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Different vehicles shape a different streetscape in Peru.

Our daily urban lives shape our imaginations in so many ways. Few things box us in like our everyday transit options, and the patterns of traffic that shape our sense of public space. These patterns themselves are historical of course. A quick look back at the famous Market Street film shot a few days before the 1906 earthquake shows how chaotic and unpredictable the flow of traffic was when San Francisco's main artery hadn't yet been paved and standardized. Similarly, leaving the U.S. and visiting other countries provides a fantastic opportunity to experience other assumptions and possibilities for urban space, and surprisingly perhaps, a different range of vehicles.

In Peru for a couple of weeks I first had to adjust to a major cultural difference--unlike California, pedestrians don't have any legal rights, let alone cultural preference. When you start to cross the street at a corner in a Peruvian city, you better be ready to run. Because the cars are not going to wait for you, in fact they tend to speed up when they see someone trying to use the road space ahead of them. I noticed the same thing on highways too, a consistent refusal to yield to entering traffic, a universal assumption of individual ownership of the right of way. Here's a video below the break we shot standing on a traffic island in Peru's second largest city while waiting for the traffic to clear so we could cross the street.

We entered Peru on a bus from Ecuador, crossing the Macará river.

Crossing the river, that's our bus.
We rode from Cuenca, Ecuador to Chiclayo, Peru, which took about 22 hours.

Bus travel was a big part of our journey in Peru, though we took a plane from Chiclayo on the north coast all the way to Cusco in the southern Andes. The beginning of our time in the country finished our descent from the Ecuadorian Andes to the stark desert of northern Peru. Our international bus arrived in the Peruvian city of Piura, which I hadn't heard of before, but it's a good-sized city of a half million or so, sitting amidst a heavily irrigated desert of citrus farms and more. The most surprising discovery as we rode in on the dusty streets was to see countless moto-taxis and freight tricycles. They outnumbered autos, filling the streets with the canopied three-wheelers.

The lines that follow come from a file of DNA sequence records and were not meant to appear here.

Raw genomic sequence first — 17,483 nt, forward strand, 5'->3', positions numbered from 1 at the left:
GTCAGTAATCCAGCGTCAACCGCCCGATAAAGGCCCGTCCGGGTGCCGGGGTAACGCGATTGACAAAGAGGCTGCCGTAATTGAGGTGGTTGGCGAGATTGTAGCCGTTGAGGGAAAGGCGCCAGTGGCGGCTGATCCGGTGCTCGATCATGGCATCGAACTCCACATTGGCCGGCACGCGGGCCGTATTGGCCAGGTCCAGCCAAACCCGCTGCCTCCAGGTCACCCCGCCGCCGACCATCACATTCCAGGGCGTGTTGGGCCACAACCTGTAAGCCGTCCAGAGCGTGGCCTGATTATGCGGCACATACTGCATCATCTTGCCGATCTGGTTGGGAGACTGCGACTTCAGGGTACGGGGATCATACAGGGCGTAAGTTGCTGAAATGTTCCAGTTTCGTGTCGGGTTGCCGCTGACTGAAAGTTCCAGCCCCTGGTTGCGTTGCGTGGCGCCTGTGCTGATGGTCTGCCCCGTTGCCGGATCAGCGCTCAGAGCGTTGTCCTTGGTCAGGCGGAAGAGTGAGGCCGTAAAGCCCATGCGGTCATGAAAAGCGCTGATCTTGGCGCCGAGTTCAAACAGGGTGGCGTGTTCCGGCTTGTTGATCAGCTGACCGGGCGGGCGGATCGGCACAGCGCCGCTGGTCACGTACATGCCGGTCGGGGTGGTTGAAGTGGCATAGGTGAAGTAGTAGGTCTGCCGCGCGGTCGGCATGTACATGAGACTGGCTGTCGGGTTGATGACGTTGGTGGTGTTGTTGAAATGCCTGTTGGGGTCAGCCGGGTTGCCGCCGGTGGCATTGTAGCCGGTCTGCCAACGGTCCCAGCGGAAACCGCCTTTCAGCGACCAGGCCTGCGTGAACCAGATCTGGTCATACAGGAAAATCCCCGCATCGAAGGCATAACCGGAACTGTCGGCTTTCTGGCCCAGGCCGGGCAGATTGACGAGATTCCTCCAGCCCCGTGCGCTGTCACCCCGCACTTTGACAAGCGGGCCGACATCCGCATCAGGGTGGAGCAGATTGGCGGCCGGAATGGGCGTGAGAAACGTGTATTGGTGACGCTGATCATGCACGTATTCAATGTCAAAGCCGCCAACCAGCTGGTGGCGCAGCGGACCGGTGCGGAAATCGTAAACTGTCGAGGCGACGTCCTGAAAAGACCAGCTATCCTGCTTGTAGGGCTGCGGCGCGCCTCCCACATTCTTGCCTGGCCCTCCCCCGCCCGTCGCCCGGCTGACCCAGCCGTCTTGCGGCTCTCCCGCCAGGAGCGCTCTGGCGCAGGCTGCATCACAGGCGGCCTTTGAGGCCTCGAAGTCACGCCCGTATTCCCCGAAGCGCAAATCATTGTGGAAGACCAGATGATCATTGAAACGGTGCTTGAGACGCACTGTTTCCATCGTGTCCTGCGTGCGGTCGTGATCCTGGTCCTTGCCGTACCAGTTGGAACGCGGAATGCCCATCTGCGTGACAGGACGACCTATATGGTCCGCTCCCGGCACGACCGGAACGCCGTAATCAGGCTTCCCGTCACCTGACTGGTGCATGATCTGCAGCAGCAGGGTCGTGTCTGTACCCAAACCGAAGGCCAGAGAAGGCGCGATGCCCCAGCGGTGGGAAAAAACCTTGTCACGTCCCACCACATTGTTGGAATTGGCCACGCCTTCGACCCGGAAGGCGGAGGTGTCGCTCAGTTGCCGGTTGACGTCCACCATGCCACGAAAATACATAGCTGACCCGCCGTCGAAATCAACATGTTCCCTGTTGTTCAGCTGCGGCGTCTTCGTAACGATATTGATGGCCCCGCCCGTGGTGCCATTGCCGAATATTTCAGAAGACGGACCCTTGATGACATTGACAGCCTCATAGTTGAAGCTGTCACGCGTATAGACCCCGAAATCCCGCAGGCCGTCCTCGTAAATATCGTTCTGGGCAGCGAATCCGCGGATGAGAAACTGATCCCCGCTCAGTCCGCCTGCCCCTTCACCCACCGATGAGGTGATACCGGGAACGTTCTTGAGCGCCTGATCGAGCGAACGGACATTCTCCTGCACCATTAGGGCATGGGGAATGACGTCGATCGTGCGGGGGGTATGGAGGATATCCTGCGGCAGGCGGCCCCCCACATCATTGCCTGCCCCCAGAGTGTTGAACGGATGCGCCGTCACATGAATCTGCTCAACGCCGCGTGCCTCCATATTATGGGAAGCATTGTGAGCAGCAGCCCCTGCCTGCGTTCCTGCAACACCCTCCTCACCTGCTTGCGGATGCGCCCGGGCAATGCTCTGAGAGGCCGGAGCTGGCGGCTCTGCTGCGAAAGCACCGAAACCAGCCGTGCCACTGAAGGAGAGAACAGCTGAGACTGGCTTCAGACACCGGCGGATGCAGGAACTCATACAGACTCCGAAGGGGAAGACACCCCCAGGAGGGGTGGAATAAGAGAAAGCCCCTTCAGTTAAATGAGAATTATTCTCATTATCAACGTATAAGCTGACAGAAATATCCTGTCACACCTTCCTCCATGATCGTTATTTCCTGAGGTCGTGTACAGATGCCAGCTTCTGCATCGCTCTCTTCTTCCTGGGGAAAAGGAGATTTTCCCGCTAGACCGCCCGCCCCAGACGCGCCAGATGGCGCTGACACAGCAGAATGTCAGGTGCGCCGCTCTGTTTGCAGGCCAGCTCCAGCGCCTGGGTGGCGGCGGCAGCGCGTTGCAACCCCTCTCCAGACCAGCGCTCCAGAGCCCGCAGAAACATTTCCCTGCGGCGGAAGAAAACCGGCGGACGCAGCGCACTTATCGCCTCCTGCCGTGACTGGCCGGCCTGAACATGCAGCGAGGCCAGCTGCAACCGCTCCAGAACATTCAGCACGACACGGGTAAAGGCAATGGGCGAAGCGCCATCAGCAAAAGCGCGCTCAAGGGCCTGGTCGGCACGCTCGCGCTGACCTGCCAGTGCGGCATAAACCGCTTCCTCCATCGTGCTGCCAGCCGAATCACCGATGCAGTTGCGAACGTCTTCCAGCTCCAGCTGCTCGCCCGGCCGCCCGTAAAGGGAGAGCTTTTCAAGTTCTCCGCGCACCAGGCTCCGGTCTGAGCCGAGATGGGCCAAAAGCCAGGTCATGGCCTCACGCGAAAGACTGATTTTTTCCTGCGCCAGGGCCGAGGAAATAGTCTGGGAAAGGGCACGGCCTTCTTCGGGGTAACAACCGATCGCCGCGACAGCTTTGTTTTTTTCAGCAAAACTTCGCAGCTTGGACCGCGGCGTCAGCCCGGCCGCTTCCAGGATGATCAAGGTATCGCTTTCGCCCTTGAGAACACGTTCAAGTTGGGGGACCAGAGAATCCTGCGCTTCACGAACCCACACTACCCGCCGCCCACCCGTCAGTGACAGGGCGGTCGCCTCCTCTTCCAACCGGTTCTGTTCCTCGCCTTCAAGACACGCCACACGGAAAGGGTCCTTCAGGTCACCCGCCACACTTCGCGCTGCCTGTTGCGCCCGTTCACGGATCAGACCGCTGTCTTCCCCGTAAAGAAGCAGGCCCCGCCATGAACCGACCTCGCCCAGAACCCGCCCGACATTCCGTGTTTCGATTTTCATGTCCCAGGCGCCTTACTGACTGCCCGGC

This was our first view of vehicular traffic in Piura, Peru.
Motorcycles dominated, both individually and as motors for rickshaws.

We changed to another four-hour bus ride from Piura to Chiclayo where we grabbed a plane after a few hours of sleep in a hotel, having been on buses for about 22 hours. Once we made it to Cuzco we delighted in the ancient capital of the Incas. The incredible stone-masonry of the Inca culture is incomparable, and what a fun surprise to find one of the original streets of their capital still functioning. It's called Antisuyo and the massive granite blocks, so perfectly fit to each other, have survived centuries of earthquakes that crumbled lesser structures. The narrow, pedestrian friendly streets on the slopes of Cuzco are a walker's paradise.

Here I am standing on Cuzco's Antisuyo, an original street from the time of the Inca Empire. The anti-seismic granite construction is visible in the amazing stonework here and in many places throughout former Inca territories.

From Cuzco we went on one of the world's famous "walks" on the Inca Trail. Four days, three mountain passes (the highest being 14,000 feet!), and a great deal of it on the thousands of original steps that make up the well-trodden Inca Trail. We learned a bit about the Inca Empire along our journey, and knew that their road system equalled the Romans in terms of engineering, management of water and drainage, and perhaps even sheer extent. Inca Trails extended from the capital in Cuzco all the way to Colombia in the north, Chile in the south, and encompassed a population of millions.

Here I am slowly making my way to a 14,000 foot pass.
It's hard to describe the historic resonance of hiking a road built centuries earlier and used heavily during an entirely different culture and time in history.

After an amazing four days that got us to Machu Picchu we caught a bus from Cuzco to Arequipa, but our "bed bus" was a broken down second-tier bus rather than the luxury ride we thought we were buying. The views of snow-capped mountains and endless green valleys in the Altiplano were stunning, and after about 8 hours we arrived in the high plains town of Juliaca. This town depended even more on pedicabs and freight bikes than we'd seen in the north.

The altiplano as seen from our bus out of Cuzco on the way southwest to Juliaca.
The relatively comfortable bus terminal in Juliaca, Peru.
Street scene in Juliaca, Peru.
There's something so charming about pedicabs!
Great to look out the bus window and see more pedicabs and freight trikes than cars and trucks.